The Woman's Vow
Matot begins with the topic of vows. We learn the laws of a woman who makes a vow and either her father (if unmarried) or her husband annul it.
Rashi focuses on intentions versus actions.
"But if her father disallowed her on the day of his hearing, all her vows or prohibitions which she forbade on herself shall not stand; and Hashem will forgive her, for her father had disallowed her."
And Hashem will forgive her - RASHI: To what case is the Scripture referring? To a woman who took the "Nazirite" vow. Her husband (some change this to "her father" because these verses refer to a father's nullifying his daughter's vow, not a husband nullifying his wife's vow. In our analysis we will refer to the father) heard and nullified it, but she was unaware of this. She then violated her vow by drinking wine and defiling herself by contact with a corpse. She is in need of forgiveness even though it was nullified. Now if those who[se vows] have been nullified require forgiveness, certainly those who[se vows] have not been nullified.
What would you ask about this comment?
A Question: Rashi feels the need to explain the particular circumstances to which these words are referring. Why? What is not clear?
Hint: Rashi's statement, ",She is in need of forgiveness even though it was nullified," implies a question.
WHAT IS BOTHERING RASHI?
An Answer: Our verse speaks of a situation where a young woman makes a vow but her father immediately nullifies it. Then it says that the woman is forgiven. "Forgiven for what?" we would ask. If her father nullified her vow, even if she acts contrary to the vow, she has not "violated" anything, since the vow was legitimately annulled. In such a case, what need is there for God's forgiveness?
This is the question that Rashi is dealing with. How does his explanation help matters?
An Answer: Granted the woman's father nullified her vow, but she was not aware of that. She thought her vow was still valid. So we have a situation where she thought that the vow was valid, but nevertheless she went ahead and violated it by drinking wine. This is an unusual case, where a person intended to commit a sinful act, yet, in fact, did not. Rashi tells us that even though formally and legally she has not sinned, her sinful intention is nevertheless in need of Divine forgiveness.
INTENTIONS VS. ACTIONS
This is an important message. Judaism has always placed its emphasis on man's actions more than on his intentions or beliefs. Granted that the Talmud (Sanhedrin 106a) makes a point of the importance of intentions by saying, "God desires the heart," meaning that He wants our right intentions. Nevertheless, we know, for example, that giving charity, even for selfish motives, is better than not giving. In such a case, intentions are secondary to actions. The Israelites' declaration at Mt. Sinai "We will do and we will hear (i.e. understand)" (Exodus 24:7), which gave precedence to action over intention – is a central credo of the religious Jew. Nevertheless, intentions are not irrelevant. They are the spurs to action. "The heart desires and body implements" for right or for wrong. A person who eats a piece of kosher meat though he thinks it is not kosher, has not transgressed a law for which he can be punished. Yet Rashi's comment teaches us that God does hold him accountable. He must ask forgiveness for his sinful intention.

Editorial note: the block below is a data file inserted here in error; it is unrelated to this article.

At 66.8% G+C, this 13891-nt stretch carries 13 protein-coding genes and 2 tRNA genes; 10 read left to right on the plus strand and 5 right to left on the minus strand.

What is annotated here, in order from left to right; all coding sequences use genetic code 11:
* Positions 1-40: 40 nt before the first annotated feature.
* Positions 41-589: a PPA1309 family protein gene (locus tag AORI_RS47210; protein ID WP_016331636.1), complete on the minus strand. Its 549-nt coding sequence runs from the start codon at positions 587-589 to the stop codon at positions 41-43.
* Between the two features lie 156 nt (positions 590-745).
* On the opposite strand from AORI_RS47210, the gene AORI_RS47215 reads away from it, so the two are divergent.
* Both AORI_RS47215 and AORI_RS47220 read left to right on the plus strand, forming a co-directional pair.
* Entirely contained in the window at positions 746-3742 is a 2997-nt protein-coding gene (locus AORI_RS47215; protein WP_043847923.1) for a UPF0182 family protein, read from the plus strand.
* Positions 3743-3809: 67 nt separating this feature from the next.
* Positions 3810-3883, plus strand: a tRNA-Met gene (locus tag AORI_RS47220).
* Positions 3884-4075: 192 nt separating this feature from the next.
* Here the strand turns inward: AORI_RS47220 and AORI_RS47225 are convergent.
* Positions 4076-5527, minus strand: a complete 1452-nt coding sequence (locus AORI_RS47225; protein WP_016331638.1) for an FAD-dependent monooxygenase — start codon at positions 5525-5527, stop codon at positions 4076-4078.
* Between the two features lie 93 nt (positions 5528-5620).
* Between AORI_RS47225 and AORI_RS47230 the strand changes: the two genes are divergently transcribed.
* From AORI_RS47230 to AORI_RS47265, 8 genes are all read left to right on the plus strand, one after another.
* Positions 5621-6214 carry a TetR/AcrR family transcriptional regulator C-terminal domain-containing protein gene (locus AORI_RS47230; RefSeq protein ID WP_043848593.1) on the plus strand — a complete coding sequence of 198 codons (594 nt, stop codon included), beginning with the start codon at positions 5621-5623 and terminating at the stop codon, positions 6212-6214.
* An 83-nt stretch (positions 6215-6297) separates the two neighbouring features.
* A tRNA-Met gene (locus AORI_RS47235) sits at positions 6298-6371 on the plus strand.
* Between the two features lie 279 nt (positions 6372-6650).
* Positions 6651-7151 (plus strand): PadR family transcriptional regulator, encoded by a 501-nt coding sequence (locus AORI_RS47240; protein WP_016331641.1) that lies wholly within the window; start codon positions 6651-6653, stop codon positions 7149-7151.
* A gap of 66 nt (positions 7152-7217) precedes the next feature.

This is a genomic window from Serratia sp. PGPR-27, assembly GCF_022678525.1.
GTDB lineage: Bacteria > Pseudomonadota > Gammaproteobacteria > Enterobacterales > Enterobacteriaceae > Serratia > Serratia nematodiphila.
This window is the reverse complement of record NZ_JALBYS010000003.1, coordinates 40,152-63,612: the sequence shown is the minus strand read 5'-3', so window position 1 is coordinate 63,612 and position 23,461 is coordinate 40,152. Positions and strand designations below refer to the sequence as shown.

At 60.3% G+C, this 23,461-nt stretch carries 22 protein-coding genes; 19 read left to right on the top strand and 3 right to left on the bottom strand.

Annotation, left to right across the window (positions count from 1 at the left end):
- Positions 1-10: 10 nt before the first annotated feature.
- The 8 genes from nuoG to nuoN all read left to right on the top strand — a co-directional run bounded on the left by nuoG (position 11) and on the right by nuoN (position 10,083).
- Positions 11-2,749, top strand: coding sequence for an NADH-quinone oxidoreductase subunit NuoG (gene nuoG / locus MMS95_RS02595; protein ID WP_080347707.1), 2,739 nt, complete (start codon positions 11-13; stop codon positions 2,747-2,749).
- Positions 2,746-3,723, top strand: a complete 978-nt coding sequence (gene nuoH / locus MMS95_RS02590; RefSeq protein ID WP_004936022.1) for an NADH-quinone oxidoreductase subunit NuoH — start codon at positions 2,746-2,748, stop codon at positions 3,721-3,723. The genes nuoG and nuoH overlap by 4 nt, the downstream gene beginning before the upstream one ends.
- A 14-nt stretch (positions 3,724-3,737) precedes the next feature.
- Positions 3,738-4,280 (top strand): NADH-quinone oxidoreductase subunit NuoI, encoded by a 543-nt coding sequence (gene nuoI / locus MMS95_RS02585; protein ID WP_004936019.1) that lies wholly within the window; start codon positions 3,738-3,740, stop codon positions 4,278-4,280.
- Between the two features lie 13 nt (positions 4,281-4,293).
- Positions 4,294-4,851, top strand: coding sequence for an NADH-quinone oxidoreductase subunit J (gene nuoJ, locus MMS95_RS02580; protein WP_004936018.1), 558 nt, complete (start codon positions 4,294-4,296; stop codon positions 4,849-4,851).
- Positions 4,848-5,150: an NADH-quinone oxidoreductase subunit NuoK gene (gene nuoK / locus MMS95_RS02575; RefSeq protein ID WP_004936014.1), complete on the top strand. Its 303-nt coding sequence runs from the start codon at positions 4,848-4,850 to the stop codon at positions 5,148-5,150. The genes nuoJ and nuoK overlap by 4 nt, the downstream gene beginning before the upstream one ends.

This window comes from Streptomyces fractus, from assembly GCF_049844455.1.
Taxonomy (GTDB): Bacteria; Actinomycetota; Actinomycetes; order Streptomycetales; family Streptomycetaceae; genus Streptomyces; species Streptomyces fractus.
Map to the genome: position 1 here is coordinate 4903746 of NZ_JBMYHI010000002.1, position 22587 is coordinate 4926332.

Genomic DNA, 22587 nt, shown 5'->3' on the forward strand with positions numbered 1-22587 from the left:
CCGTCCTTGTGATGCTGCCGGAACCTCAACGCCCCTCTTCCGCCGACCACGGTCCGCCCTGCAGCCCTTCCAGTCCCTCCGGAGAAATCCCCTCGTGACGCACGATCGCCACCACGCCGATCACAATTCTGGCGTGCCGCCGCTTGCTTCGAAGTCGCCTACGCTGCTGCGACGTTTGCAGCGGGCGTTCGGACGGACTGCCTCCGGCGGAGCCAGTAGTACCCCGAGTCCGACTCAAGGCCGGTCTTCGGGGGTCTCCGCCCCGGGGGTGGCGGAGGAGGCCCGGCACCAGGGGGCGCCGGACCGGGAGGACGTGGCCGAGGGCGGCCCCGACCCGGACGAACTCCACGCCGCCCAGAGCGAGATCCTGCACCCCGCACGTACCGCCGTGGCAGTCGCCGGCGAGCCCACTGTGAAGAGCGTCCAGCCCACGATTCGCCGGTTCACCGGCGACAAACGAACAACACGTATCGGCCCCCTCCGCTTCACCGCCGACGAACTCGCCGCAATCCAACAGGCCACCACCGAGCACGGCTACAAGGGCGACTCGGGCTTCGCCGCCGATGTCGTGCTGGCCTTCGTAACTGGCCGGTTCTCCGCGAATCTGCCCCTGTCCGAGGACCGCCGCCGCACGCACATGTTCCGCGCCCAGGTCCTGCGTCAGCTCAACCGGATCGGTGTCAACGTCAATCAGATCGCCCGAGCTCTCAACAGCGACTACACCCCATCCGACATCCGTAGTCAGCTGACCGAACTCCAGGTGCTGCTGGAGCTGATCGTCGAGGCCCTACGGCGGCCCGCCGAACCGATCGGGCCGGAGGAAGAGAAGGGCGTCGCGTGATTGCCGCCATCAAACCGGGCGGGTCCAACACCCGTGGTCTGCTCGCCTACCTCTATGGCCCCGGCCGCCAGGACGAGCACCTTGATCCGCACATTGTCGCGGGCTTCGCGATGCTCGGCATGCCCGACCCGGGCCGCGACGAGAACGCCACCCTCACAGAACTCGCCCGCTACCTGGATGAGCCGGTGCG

RASHI'S KAL V'CHOMER
Rashi used a kal v'chomer, a logical induction: If one need ask forgiveness for a permissible act, but for which one had a sinful intention, ( the woman who "violated" a vow that had already been annulled) then we can logically assume that he must certainly ask forgiveness for actually committing a sinful act.
A Question: Is this not all too obvious? Doing a transgression is obviously worse than not doing one! Why the need for Rashi to even mention it. Anyone could have made the same deduction.
Rashi's source is the Talmud (Tractate Kiddushin 81b) where it says:
"When Rabbi Akiva would read this verse he would cry and say: 'If a person intended to take a piece of pork and by mistake took a piece of [kosher] veal, he is in need of atonement and forgiveness, how much more so, the person who intended to take a piece of pork and in actuality did take a piece of pork!' "
It is clear that Rabbi Akiva's reaction was an emotional one (he cried), not merely a logically deduced one. He was shaken by the awesome responsibility of keeping God's commandments and the dire consequences for the one who transgresses them, even in mind only. His was a mussar reflection. So, asking why such a deduction is necessary, since it is logical, misses the point. The point was not a deduction, analytically arrived at, but an awesome existential awareness. This also may be Rashi's intention.